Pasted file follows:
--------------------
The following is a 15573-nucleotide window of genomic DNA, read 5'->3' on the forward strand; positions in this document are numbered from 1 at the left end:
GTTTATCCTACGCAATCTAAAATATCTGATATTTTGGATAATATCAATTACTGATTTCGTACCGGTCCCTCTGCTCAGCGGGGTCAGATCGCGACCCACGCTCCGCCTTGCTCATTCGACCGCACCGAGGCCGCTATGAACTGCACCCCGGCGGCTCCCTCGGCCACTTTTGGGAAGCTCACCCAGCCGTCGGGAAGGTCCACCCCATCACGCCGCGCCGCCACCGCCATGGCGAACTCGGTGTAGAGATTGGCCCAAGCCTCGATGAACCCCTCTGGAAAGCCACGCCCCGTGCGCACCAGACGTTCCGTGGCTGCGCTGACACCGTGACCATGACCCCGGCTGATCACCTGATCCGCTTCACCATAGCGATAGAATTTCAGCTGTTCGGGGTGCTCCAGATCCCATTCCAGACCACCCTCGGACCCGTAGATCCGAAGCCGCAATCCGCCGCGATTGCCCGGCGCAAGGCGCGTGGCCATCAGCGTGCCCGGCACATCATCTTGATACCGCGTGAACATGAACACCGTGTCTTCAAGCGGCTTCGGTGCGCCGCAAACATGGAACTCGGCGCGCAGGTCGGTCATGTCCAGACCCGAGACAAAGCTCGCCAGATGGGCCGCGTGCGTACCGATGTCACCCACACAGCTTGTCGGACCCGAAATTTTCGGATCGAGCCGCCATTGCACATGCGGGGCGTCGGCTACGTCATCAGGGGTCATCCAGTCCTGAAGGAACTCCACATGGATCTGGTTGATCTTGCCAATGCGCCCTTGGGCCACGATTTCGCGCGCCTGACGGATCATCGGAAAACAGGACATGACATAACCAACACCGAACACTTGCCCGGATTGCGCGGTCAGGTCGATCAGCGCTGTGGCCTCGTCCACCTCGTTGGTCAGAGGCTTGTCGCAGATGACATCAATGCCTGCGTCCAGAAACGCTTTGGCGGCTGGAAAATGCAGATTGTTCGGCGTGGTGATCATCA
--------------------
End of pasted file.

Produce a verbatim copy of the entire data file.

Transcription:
The following is a 15573-nucleotide window of genomic DNA, read 5'->3' on the forward strand; positions in this document are numbered from 1 at the left end:
GTTTATCCTACGCAATCTAAAATATCTGATATTTTGGATAATATCAATTACTGATTTCGTACCGGTCCCTCTGCTCAGCGGGGTCAGATCGCGACCCACGCTCCGCCTTGCTCATTCGACCGCACCGAGGCCGCTATGAACTGCACCCCGGCGGCTCCCTCGGCCACTTTTGGGAAGCTCACCCAGCCGTCGGGAAGGTCCACCCCATCACGCCGCGCCGCCACCGCCATGGCGAACTCGGTGTAGAGATTGGCCCAAGCCTCGATGAACCCCTCTGGAAAGCCACGCCCCGTGCGCACCAGACGTTCCGTGGCTGCGCTGACACCGTGACCATGACCCCGGCTGATCACCTGATCCGCTTCACCATAGCGATAGAATTTCAGCTGTTCGGGGTGCTCCAGATCCCATTCCAGACCACCCTCGGACCCGTAGATCCGAAGCCGCAATCCGCCGCGATTGCCCGGCGCAAGGCGCGTGGCCATCAGCGTGCCCGGCACATCATCTTGATACCGCGTGAACATGAACACCGTGTCTTCAAGCGGCTTCGGTGCGCCGCAAACATGGAACTCGGCGCGCAGGTCGGTCATGTCCAGACCCGAGACAAAGCTCGCCAGATGGGCCGCGTGCGTACCGATGTCACCCACACAGCTTGTCGGACCCGAAATTTTCGGATCGAGCCGCCATTGCACATGCGGGGCGTCGGCTACGTCATCAGGGGTCATCCAGTCCTGAAGGAACTCCACATGGATCTGGTTGATCTTGCCAATGCGCCCTTGGGCCACGATTTCGCGCGCCTGACGGATCATCGGAAAACAGGACATGACATAACCAACACCGAACACTTGCCCGGATTGCGCGGTCAGGTCGATCAGCGCTGTGGCCTCGTCCACCTCGTTGGTCAGAGGCTTGTCGCAGATGACATCAATGCCTGCGTCCAGAAACGCTTTGGCGGCTGGAAAATGCAGATTGTTCGGCGTGGTGATCATCA